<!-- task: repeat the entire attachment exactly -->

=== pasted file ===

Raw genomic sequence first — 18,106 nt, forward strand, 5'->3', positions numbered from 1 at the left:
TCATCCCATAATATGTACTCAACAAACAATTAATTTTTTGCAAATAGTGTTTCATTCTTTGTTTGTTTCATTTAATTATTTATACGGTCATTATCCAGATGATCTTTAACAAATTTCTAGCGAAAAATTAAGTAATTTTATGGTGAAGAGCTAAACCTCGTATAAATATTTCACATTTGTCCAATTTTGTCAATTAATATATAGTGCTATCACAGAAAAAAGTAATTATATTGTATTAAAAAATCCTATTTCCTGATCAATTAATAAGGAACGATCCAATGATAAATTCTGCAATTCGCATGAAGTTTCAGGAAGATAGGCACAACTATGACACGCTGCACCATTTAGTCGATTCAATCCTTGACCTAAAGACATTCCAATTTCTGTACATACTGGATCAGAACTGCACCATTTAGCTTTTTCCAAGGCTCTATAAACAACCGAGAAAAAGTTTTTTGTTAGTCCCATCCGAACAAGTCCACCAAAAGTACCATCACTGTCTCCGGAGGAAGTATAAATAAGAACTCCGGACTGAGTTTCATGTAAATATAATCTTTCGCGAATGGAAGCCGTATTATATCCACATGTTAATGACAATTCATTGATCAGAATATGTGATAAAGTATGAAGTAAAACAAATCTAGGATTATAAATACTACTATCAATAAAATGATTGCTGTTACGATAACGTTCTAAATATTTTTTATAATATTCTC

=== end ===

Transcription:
Raw genomic sequence first — 18,106 nt, forward strand, 5'->3', positions numbered from 1 at the left:
TCATCCCATAATATGTACTCAACAAACAATTAATTTTTTGCAAATAGTGTTTCATTCTTTGTTTGTTTCATTTAATTATTTATACGGTCATTATCCAGATGATCTTTAACAAATTTCTAGCGAAAAATTAAGTAATTTTATGGTGAAGAGCTAAACCTCGTATAAATATTTCACATTTGTCCAATTTTGTCAATTAATATATAGTGCTATCACAGAAAAAAGTAATTATATTGTATTAAAAAATCCTATTTCCTGATCAATTAATAAGGAACGATCCAATGATAAATTCTGCAATTCGCATGAAGTTTCAGGAAGATAGGCACAACTATGACACGCTGCACCATTTAGTCGATTCAATCCTTGACCTAAAGACATTCCAATTTCTGTACATACTGGATCAGAACTGCACCATTTAGCTTTTTCCAAGGCTCTATAAACAACCGAGAAAAAGTTTTTTGTTAGTCCCATCCGAACAAGTCCACCAAAAGTACCATCACTGTCTCCGGAGGAAGTATAAATAAGAACTCCGGACTGAGTTTCATGTAAATATAATCTTTCGCGAATGGAAGCCGTATTATATCCACATGTTAATGACAATTCATTGATCAGAATATGTGATAAAGTATGAAGTAAAACAAATCTAGGATTATAAATACTACTATCAATAAAATGATTGCTGTTACGATAACGTTCTAAATATTTTTTATAATATTCTC